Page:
We know there’s a contingent of JNCers out there whose brains scream “moar powahhh!” every time they see a bone stock nostalgic. For them, old cars aren’t about chrome and soul. They’re about bodies with the weight of a cobweb that are conveniently exempt from smog laws. If that’s what you see in the mirror each morning, Part 06 of our 2011 JCCS coverage is for you.
Is this serendipitous placement by the zoom-zoom tent or what? Behind the Bluebird grille of Mynor Campos‘s 1972 Datsun 510 lies by a Mazda rotary. Sure, Nissan purists are bound to scowl but there’s more than a few Wankel-powered dimes cruising SoCal already. The OG Cactus Green paint and rare (on these shores anyway) Simmons wheels finish it off nicely.
Alright fine, if you want to keep it in the Nissan family then there’s plenty of KA24DE motors lying around, although probably not many in candy apple green. John (aka Datsunfreak) loves this car so hard the owner is considering a restraining order.
While Nissan tuners who stray from the family tree tend to go rotary, Toyotaku gravitiate towards the Honda F20C. We can’t really blame them either, as the S2000‘s 9500rpm powerplant is one of the best motors ever engineered.
As the last RWD Corolla, the hachiroku straddles the line dividing old and new school. The impeccable build of this Honda-powered AE86 garnered it the Best in Show trophy. And while we agree that the build is nothing short of amazing, freaking heroic in fact, we would have preferred to see a more period correct car win the top prize.
This is the infamous Ranz Motorsports S2K-powered Celica that we covered it in great detail in JNC Vol 03. There’s far too much cleverness to recount here (so go buy the back issue!), but suffice it to say the car is quite the beast.
We’re not sure what this TE27 Corolla was currently hiding under the hood (a few years ago it sported a built 3TC) but it had nice stance happening on chrome SSR MkIIs. It looks like the owner might be getting ready for a repaint. We hope it gets a clean coat of its original period color.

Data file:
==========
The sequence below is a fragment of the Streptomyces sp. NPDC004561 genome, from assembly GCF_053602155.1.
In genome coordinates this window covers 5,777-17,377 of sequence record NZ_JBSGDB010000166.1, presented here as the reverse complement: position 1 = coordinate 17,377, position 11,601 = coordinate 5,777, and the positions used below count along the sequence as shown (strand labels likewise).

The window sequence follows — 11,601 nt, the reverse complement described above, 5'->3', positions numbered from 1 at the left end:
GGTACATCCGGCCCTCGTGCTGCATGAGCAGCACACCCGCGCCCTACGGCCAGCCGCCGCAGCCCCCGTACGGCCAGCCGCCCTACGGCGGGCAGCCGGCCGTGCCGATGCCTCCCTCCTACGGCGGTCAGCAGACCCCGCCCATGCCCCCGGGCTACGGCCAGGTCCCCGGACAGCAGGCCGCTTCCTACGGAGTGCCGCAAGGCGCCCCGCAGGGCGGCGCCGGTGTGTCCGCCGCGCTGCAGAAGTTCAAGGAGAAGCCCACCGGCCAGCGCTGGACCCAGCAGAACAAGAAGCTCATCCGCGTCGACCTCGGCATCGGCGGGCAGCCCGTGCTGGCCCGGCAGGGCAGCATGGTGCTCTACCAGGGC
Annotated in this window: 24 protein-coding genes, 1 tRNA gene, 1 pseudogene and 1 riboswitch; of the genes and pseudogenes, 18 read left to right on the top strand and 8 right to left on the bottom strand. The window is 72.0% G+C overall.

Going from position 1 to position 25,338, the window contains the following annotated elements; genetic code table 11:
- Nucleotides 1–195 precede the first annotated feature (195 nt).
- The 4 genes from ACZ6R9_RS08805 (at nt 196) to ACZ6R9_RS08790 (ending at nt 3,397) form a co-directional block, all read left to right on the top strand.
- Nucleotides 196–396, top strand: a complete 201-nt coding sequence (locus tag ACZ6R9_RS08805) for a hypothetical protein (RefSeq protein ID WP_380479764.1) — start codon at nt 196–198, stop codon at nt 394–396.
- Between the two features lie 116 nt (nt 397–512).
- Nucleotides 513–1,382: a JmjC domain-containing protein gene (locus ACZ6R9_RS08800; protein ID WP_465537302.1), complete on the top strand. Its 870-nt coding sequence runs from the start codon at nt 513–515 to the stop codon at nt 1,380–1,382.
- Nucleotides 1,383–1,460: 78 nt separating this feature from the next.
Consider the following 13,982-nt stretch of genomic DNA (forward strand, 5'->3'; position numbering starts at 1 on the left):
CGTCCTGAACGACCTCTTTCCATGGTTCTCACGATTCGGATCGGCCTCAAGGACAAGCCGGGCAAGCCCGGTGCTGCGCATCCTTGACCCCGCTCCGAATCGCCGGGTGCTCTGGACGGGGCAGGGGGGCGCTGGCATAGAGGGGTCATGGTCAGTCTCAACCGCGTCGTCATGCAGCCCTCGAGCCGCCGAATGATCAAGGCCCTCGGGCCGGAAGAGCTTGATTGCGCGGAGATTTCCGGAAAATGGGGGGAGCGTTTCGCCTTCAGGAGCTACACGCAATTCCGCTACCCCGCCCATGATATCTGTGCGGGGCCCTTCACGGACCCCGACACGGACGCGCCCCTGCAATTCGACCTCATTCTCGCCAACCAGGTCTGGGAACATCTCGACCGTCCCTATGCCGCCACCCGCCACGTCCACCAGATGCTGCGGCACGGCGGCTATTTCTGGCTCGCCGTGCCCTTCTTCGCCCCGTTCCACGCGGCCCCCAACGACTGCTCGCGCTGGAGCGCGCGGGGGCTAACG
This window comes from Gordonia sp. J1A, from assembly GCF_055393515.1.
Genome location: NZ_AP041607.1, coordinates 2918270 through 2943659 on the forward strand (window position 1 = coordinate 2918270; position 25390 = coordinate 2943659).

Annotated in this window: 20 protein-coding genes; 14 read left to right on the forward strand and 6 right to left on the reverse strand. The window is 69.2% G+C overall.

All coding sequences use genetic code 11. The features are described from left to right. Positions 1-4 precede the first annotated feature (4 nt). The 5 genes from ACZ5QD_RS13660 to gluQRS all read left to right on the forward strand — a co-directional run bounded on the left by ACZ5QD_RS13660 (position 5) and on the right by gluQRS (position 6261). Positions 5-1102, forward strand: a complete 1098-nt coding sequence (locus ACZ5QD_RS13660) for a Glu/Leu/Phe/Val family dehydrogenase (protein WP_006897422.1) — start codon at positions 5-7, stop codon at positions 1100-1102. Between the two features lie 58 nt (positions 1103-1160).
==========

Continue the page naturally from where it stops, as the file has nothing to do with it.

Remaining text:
The TE37 is an under-appreciated body style. I remember when these things (or at least E30s) were everywhere, and they probably sold in much greater numbers than the E20. So it’s kind of sad that we see so few at shows like JCCS and Toyotafest. We’re not sure about the body-colored fender mirrors that seem to be popular in this corner of the show, but props for the rare Enumaru(?) wheels.
As always, rotaries are popular with the drag crowd. We’re not sure what insanely ported Wankel lurks under the hood of this Mazda RX-2 but given the Welds this thing rides on, it’s probably pretty substantial.
Centerline’d RX-3 with a turbo 13B. Still rocking the original vinyl top, we’d be tempted to throw some stock steelies back on it so we could maybe tempt a few unknowing souls into a stoplight battle.
In case you’ve been living under a rock, this is Ray Stonehocker‘s Garage AutoHero Datsun 510. Ray calls it shakotan rat rod style and we suppose that is rather accurate. Plus 5000 points for the car cooler.
We’ve seen many Fairlady Roadsters with KA or SR swaps, but this one is unique in its choice of an FJ20 powerplant, a fuel-injected twin-cam four sourced from either a DR30 Skyline or S110 or S12 Silvia.
We wanted to point out this S30 Z to show the vast difference the same model can exhibit, depending on whether it’s modified in American or Japanese tuning style. The red 240Z here is quintessentially domestic, with its polished engine bits, high-profile tires, lettering on the hood and period slot mags.
Both are “correct” and we’re not making any judgments on which one is better. It’s a matter of personal taste, really, but as nostalgic car culture evolves it’s important to identify these distinctions.
There are engine shots and extras in the gallery below. We’ll be back tomorrow for more JCCS 2011 coverage, but in case you missed it here are Parts 01 – Best of the Best, 02 – Ganso VIP, 03 – Street Style, 04 – Rolling Stock, and 05 — Wagons and Trucks.
Photos by Dan Hsu and John Roper.